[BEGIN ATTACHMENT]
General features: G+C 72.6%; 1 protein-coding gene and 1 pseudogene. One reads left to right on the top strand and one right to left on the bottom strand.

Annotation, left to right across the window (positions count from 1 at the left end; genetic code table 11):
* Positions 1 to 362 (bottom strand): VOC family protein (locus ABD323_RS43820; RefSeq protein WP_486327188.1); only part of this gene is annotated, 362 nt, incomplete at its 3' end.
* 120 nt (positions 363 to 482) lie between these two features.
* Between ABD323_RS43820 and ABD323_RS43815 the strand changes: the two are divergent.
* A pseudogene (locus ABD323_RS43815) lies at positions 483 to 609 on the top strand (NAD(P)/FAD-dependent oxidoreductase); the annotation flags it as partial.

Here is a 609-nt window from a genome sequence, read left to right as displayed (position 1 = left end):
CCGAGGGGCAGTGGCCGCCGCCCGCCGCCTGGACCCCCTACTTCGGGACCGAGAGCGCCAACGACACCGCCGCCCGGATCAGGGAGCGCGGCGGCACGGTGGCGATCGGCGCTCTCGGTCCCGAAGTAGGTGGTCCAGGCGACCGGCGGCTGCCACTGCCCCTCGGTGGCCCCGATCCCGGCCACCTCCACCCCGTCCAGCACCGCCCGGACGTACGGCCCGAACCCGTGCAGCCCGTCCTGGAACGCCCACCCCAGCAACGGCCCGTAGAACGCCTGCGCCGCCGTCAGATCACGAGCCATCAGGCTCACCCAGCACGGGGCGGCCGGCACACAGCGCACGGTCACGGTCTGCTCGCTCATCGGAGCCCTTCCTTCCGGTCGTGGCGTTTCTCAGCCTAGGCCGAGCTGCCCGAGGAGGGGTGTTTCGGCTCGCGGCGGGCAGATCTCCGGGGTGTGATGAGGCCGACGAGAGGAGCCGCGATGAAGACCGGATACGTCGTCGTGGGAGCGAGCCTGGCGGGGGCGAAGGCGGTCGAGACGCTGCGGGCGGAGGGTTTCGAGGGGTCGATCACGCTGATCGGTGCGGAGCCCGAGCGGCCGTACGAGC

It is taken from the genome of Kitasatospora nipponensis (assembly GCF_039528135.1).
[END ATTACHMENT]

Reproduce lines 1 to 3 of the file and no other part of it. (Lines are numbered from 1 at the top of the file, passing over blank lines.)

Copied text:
General features: G+C 72.6%; 1 protein-coding gene and 1 pseudogene. One reads left to right on the top strand and one right to left on the bottom strand.

Annotation, left to right across the window (positions count from 1 at the left end; genetic code table 11):
* Positions 1 to 362 (bottom strand): VOC family protein (locus ABD323_RS43820; RefSeq protein WP_486327188.1); only part of this gene is annotated, 362 nt, incomplete at its 3' end.